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James E Berry vs NN
"Can't a Berry Fail?" (game of the day Jul-10-2010)
US Open (2004), Ft. Lauderdale, FL USA, rd 2, Aug-08
French Defense: McCutcheon. Lasker Variation (C12)  ·  1-0

ANALYSIS [x]

FEN COPIED

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Kibitzer's Corner
Jul-10-10
Premium Chessgames Member
  Phony Benoni: A little uncertain about the pun today. Is it supposed to be a take-off on "Canterbury Tales"?

That being said, an interesting game. The MacCutcheon often looks like White should be able to chew it up and spit it out, but it's not often treated as severely as here.

I should probably check this out, but I assume the plan of releasing the tension with 12...cxd4 and 13...Qa5+ was a mistake.

Jul-10-10  ajile: I didn't understand the last 2 puns either. Too advanced for my pun-y mind.
Jul-10-10
Premium Chessgames Member
  al wazir: Yeah, but what if black had played 21...Qe7 ? How does white win then?
Jul-10-10
Premium Chessgames Member
  Once: Maybe CG is inventing a sliding scale for puns? Really easy ones on Monday, working up to impossibly obscure ones on Saturday. I am utterly stumped by this one.

<al wazir> Yup, the position after 21. Qxe6+ is pretty interesting


click for larger view

Fritzie reckons that 21...Ne7 is the worst of the four possible ways of getting out of the check, with an eval of +4.46

Next is 21...Qe7, when 22. Qxc6+ gives white an advantage of +2.28. White is threatening Qxa8 and will probably get to play Ne5+. Lots of attacking going on.

Second best is 21...Kd8 (+1.79).

But the winner of Miss World 2010 is.... <drum roll> ... 21...Kf8 when Fritzie sees nothing more than a perpetual check draw.

Nice attack by white.

Jul-10-10  The Famous Chess Cat: <A little uncertain about the pun today. Is it supposed to be a take-off on "Canterbury Tales"?>

Yes, it's a reference to Geoffrey Chaucer's Canterbury Tales. Pretty brilliant, I think.

Jul-10-10
Premium Chessgames Member
  Once: Ah, I see it now! "Can't a berry fail" = Canterbury Tale.

Awful, and yet strangely appealing at the same time.

I recall a stand-up comedian saying that he had once had some advice from an older and wiser comic. "Son, there are just two rules in comedy. 1. don't do puns. And 2. don't do puns."

Jul-10-10  goodevans: How would white continue the attack after 19 ... Qc8?
Jul-10-10  Cercatore: Omg, 2 rooks sacrifice!
Jul-10-10  David2009: Fun game! <goodevans: How would white continue the attack after 19 ... Qc8?> With great difficulty. Crafty brushes aside the obvious try 20.Bb5 with 20...Kf8 21.Rxe6 Ne7!


click for larger view

and White loses more material. The other try 20...Bxg6 is met with 20...Kd7 and White seems to have nothing e.g. 21 Bf5 Qg8. Crafty End Game Trainer link: http://www.chessvideos.tv/endgame-t...

Jul-10-10
Premium Chessgames Member
  kevin86: An unusual two rook sac-usually they are done rooks on their home squares.

The mate doesn't even look like one-but it is.

Jul-10-10  lost in space: What is wrong with 15...Ba6 (the only ggod reason for 14...b6).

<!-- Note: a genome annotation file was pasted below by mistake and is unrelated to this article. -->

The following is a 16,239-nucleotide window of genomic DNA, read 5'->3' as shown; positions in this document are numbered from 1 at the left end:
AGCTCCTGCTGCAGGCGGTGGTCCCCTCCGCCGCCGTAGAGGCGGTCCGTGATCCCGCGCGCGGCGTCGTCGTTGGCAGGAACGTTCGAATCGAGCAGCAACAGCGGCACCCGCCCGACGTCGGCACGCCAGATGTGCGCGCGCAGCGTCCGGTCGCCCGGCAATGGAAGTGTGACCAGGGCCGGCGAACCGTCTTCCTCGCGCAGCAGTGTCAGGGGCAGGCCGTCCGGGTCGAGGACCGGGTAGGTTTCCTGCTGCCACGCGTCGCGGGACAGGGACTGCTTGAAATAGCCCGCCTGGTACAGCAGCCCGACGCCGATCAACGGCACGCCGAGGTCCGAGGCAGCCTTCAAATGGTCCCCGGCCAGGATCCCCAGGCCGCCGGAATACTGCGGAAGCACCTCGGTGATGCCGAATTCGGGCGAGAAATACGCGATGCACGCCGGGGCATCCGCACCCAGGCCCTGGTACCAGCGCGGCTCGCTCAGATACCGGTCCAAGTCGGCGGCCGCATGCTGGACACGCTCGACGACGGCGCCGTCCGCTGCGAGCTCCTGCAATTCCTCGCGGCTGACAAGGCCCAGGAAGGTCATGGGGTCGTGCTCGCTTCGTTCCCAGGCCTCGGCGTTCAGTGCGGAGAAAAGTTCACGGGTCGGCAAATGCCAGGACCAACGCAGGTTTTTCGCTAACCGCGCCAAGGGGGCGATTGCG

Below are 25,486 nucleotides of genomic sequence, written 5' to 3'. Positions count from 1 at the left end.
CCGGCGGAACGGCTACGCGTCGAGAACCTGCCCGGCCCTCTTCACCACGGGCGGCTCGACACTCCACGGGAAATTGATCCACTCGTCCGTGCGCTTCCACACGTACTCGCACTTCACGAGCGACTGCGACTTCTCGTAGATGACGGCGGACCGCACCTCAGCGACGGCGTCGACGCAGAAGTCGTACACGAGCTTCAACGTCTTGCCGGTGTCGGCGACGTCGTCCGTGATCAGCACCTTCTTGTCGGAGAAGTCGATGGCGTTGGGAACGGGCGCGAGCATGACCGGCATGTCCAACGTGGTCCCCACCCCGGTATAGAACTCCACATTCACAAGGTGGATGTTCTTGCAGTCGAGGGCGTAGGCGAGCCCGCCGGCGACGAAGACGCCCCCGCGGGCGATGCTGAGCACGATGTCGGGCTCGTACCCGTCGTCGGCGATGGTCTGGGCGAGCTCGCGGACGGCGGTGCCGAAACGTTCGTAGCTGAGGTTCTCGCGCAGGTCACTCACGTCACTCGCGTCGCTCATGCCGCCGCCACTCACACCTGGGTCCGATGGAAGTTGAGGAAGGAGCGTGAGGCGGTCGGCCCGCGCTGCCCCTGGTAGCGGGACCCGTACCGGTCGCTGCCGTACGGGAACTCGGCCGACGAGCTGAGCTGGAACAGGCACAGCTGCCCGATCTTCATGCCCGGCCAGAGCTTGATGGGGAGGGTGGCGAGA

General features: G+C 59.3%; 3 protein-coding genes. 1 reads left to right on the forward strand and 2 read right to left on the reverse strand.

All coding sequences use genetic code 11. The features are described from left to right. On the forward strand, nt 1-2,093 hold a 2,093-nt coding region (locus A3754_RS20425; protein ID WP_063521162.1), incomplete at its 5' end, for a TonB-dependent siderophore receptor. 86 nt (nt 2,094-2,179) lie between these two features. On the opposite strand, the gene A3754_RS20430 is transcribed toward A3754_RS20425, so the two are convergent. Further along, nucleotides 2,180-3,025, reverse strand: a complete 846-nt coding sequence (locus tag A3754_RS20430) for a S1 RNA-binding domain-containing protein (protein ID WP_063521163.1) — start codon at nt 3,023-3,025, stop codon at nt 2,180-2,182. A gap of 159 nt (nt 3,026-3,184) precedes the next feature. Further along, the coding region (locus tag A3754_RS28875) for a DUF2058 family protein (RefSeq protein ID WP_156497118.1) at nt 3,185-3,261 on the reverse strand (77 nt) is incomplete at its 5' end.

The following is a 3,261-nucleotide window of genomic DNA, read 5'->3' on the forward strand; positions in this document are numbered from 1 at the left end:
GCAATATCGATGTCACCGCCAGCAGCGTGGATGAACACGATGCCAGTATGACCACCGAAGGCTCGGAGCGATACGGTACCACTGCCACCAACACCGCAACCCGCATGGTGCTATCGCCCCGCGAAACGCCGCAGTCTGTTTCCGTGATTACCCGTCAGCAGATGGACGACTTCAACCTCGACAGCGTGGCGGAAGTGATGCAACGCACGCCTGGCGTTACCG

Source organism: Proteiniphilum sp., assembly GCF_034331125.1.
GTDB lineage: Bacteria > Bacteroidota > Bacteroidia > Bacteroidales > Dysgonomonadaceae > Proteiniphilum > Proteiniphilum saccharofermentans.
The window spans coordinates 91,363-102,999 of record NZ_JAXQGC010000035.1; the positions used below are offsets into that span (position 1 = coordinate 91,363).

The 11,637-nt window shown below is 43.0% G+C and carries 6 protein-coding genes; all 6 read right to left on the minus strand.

I can not see any chance for White to establish an attack after 15...Ba6.


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e.g. 16. Bb5 Rc8 17. Qf4 Kf8 18. Qf6 Rh7 19. Bxc6 Rxc6 20. Qd8 + Kg7 draw


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Jul-10-10  goodevans: <lost in space: What is wrong with 15...Ba6> I imagine black rejected this line because after <16 Bb5 Rc8> his queen would be stuck. White needs to be a bit careful about the c3 pawn, but otherwise he can slowly strangle black (e.g. Ne1/Qe2/Nc2/Nb4).
Jul-10-10  1. h4: <lost in space>, <goodevans>

Actually, Black must keep tabs on his e6-f7-g6 pawn complex, which is subject to a quick demolition if he's not careful. Thus he put his bishop on d7 to continue protecting e6.

15...Ba6? runs into the quick 16.Bxg6, after which 16...fxg6 is met by 17.Qxe6+ and picks up the Nc6 with more to come, while 16...Rg8 loses the same way, as the pin on the e8-h5 diagonal allows 17.Qxe6+ anyways. 14...b6 was meant to ease the pressure down the b-file and the b7-pawn, allowing the bishop to develop. Hope that helps.

Jul-10-10  screwdriver: What a crushing victory for white.
Jul-10-10  scormus: <Once, Fritz .... nothing more than a perpetual check draw> Now you spoilt it for me. There was me thinking what a fabulous brilliancy, W saw the sequence all the way when he played 17 Rxd5. Yet 21 ... Ne7 was a stroke of luck, cutting off the BQ from defence of f7, g7, h7.

Anyway, great to play it through, even if only the second most entertaining game I saw this evening ..... ;-)

Jul-10-10  1. h4: Ooh...just kidding. Heh. There's a blooper in my post. 15...Ba6 16.Bxg6? is most likely an error. 16...fxg6 17.Qxe6+ is simply turned back by 17...Ne7. Don't know why I didn't see that--haha, am I blind. Anyways, in that case <goodevans> is probably right.
Jul-11-10  lost in space: 15...Ba6 16. Bxg6 fxg6 17. Qxe7 Ne7 and Black is fine.


click for larger view

What is with that his queen is stucked after 16. Bb5 Rc8?


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Deep Rybka 3, depth: 18
A: +0,27; 17. Qh4 Kf8 18. Ng1 g5 19. Qh3 Kg7 20. Ne2 Rhf8

b: +0,17 17. Qf4 Kf8 18. Kd1 Nb8

At least midterm no risk to get in trouble due to the "stucked" Queen on a5.

Jul-11-10  ajile: <The Famous Chess Cat: <A little uncertain about the pun today. Is it supposed to be a take-off on "Canterbury Tales"?> Yes, it's a reference to Geoffrey Chaucer's Canterbury Tales. Pretty brilliant, I think.>

Brilliant if you are a Jeopardy finalist.

Feb-24-15
Premium Chessgames Member
  FSR: This was a really horrid pun. Interesting game, although Black's defense was pretty lame. As others have noted, 19...Qc8 and 21...Kf8 were both huge improvements.

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